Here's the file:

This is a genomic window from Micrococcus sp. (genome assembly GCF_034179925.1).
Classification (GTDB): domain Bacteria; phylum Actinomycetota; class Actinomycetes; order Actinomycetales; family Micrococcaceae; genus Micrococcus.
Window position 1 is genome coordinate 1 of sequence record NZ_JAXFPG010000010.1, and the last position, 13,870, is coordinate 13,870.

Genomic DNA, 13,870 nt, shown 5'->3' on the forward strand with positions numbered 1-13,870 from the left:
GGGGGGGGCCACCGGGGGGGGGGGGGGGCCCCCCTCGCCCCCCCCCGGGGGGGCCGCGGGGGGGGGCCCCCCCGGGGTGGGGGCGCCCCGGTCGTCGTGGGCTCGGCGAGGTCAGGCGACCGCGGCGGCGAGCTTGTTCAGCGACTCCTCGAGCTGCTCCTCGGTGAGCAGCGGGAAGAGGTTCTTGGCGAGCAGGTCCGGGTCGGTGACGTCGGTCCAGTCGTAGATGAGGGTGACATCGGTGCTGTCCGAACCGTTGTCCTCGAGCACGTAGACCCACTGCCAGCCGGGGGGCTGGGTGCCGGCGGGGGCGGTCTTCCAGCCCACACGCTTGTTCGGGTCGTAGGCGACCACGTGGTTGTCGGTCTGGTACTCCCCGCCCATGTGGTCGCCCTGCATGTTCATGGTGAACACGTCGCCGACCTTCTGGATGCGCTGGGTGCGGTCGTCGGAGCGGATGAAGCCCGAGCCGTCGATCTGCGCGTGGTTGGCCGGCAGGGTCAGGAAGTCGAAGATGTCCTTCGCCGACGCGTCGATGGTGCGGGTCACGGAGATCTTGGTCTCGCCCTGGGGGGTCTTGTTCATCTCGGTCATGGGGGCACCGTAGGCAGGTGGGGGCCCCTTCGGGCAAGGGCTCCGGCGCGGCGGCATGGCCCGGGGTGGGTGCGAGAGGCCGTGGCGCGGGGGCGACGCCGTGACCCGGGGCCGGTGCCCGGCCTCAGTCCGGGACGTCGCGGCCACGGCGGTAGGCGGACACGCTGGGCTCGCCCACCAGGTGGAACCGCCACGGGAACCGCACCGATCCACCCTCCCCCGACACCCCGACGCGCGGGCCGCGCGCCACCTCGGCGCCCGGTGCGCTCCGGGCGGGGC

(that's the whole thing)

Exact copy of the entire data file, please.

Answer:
This is a genomic window from Micrococcus sp. (genome assembly GCF_034179925.1).
Classification (GTDB): domain Bacteria; phylum Actinomycetota; class Actinomycetes; order Actinomycetales; family Micrococcaceae; genus Micrococcus.
Window position 1 is genome coordinate 1 of sequence record NZ_JAXFPG010000010.1, and the last position, 13,870, is coordinate 13,870.

Genomic DNA, 13,870 nt, shown 5'->3' on the forward strand with positions numbered 1-13,870 from the left:
GGGGGGGGCCACCGGGGGGGGGGGGGGGCCCCCCTCGCCCCCCCCCGGGGGGGCCGCGGGGGGGGGCCCCCCCGGGGTGGGGGCGCCCCGGTCGTCGTGGGCTCGGCGAGGTCAGGCGACCGCGGCGGCGAGCTTGTTCAGCGACTCCTCGAGCTGCTCCTCGGTGAGCAGCGGGAAGAGGTTCTTGGCGAGCAGGTCCGGGTCGGTGACGTCGGTCCAGTCGTAGATGAGGGTGACATCGGTGCTGTCCGAACCGTTGTCCTCGAGCACGTAGACCCACTGCCAGCCGGGGGGCTGGGTGCCGGCGGGGGCGGTCTTCCAGCCCACACGCTTGTTCGGGTCGTAGGCGACCACGTGGTTGTCGGTCTGGTACTCCCCGCCCATGTGGTCGCCCTGCATGTTCATGGTGAACACGTCGCCGACCTTCTGGATGCGCTGGGTGCGGTCGTCGGAGCGGATGAAGCCCGAGCCGTCGATCTGCGCGTGGTTGGCCGGCAGGGTCAGGAAGTCGAAGATGTCCTTCGCCGACGCGTCGATGGTGCGGGTCACGGAGATCTTGGTCTCGCCCTGGGGGGTCTTGTTCATCTCGGTCATGGGGGCACCGTAGGCAGGTGGGGGCCCCTTCGGGCAAGGGCTCCGGCGCGGCGGCATGGCCCGGGGTGGGTGCGAGAGGCCGTGGCGCGGGGGCGACGCCGTGACCCGGGGCCGGTGCCCGGCCTCAGTCCGGGACGTCGCGGCCACGGCGGTAGGCGGACACGCTGGGCTCGCCCACCAGGTGGAACCGCCACGGGAACCGCACCGATCCACCCTCCCCCGACACCCCGACGCGCGGGCCGCGCGCCACCTCGGCGCCCGGTGCGCTCCGGGCGGGGC